Unprepared for the strong competitive response it has faced and hobbled by an unexpectedly sharp increase in fuel costs, FLYi Inc, parent of Washington Dulles-based low-cost carrier Independence Air, warns it may be "forced to consider" a Chapter 11 filing for bankruptcy if it cannot renegotiate aircraft lease payments of $83 million due in January.

Since starting flights in June, Independence has struggled to fill half the seats on its regional jets while rivals have matched its fares and offered them on larger jets. FLYi said it "cannot sustain" the losses it projects for the fourth quarter and for 2005 without raising more cash. Raymond James & Associates regional airline expert Jim Parker sees cash falling to $100 million by year-end.

Independence flies 50-seat regional jets, but has based its plan on adding Airbus A319s on longer routes such as Washington-Florida this autumn. However, FLYi has failed to pay $8.7 million it owed on new A319s, and Airbus says it may cancel deliveries. The addition of mainline jets is "critical" to its business plan to serve larger markets with longer-haul flights. Further complicating matters, the FAA has yet to certificate FLYi to operate its A319s.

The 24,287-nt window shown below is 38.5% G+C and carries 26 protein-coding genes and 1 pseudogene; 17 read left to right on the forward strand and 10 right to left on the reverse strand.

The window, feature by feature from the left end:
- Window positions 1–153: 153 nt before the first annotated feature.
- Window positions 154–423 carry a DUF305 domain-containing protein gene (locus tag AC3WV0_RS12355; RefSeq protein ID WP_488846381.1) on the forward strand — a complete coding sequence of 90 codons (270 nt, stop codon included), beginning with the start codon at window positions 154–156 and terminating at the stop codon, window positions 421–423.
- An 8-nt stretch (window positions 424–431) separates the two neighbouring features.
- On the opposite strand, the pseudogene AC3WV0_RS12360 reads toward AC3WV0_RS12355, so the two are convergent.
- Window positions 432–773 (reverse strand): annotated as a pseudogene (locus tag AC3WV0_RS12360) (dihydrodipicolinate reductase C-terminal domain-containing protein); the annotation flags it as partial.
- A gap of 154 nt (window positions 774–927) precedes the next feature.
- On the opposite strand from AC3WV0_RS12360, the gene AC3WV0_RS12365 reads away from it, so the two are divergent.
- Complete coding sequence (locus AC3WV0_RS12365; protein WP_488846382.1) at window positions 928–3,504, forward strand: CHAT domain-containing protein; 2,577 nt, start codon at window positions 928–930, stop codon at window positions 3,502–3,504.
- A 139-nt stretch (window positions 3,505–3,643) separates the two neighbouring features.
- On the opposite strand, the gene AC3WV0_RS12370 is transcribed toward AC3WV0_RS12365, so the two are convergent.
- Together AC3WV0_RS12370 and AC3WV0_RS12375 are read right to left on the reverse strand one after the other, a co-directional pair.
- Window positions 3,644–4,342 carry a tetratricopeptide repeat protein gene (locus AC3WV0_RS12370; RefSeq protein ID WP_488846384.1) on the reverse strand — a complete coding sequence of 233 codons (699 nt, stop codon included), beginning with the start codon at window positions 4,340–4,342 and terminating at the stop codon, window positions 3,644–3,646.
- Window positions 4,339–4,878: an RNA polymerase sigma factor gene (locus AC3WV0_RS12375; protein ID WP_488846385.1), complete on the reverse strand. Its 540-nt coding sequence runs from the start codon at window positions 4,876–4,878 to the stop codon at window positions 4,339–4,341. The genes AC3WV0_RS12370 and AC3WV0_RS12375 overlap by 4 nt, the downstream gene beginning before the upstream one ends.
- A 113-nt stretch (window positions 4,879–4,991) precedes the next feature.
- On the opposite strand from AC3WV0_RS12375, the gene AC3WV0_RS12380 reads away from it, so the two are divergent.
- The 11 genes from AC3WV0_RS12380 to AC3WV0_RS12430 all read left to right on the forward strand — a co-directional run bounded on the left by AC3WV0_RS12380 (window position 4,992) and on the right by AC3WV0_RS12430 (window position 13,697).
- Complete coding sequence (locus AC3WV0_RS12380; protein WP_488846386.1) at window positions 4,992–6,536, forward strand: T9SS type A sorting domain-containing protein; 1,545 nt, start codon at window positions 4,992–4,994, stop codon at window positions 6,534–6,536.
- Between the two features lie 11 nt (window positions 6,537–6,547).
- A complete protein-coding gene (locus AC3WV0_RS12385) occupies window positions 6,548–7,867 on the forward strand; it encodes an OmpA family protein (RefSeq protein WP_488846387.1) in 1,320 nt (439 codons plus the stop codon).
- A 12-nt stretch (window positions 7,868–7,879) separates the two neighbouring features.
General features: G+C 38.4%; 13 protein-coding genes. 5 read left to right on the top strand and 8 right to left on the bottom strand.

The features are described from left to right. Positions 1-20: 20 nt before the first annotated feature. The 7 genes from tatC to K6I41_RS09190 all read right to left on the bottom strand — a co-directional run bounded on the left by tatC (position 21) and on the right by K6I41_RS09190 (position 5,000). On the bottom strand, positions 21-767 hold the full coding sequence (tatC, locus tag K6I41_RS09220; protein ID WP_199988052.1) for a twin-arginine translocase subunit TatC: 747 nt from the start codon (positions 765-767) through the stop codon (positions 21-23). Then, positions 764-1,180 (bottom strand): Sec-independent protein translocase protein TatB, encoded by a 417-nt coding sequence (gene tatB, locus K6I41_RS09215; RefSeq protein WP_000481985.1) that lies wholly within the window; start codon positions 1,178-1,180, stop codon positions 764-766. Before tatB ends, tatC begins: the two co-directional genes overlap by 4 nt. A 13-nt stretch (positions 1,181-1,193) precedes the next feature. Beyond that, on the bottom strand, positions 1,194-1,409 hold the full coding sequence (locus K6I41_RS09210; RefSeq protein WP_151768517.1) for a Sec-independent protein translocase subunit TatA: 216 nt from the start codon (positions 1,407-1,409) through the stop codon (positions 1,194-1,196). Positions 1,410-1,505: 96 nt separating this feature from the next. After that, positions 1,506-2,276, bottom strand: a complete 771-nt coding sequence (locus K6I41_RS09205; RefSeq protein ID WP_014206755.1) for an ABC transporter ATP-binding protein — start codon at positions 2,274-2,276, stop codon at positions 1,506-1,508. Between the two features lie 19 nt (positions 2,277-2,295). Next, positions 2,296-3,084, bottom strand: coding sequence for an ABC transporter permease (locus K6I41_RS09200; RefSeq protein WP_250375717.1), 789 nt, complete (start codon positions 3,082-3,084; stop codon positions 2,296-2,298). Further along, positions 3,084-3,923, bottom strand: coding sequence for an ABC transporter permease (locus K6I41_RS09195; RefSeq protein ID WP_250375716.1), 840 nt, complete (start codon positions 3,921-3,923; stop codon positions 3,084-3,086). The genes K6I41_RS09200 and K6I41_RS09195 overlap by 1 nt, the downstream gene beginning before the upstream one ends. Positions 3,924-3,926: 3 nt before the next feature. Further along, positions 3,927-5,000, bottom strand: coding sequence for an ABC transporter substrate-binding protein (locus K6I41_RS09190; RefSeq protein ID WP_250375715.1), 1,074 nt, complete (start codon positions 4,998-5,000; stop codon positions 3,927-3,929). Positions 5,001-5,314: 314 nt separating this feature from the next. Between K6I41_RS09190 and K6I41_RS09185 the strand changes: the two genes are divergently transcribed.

Meanwhile, Independence has altered basic elements of its businesses plan, joining the global distribution systems that it rejected in favour of its own website, raising fares, and redeploying aircraft to point-to-point routes that bypass its Dulles hub.

FLYi is also considering again becoming a United feeder. Under its former name Atlantic Coast, Independence was the main United Express feeder on the East Coast. UBS analyst Robert Ashcroft, who had said the business plan had a chance, now says: "It's clear that FLYi's business plan isn't working."

Source: Airline Business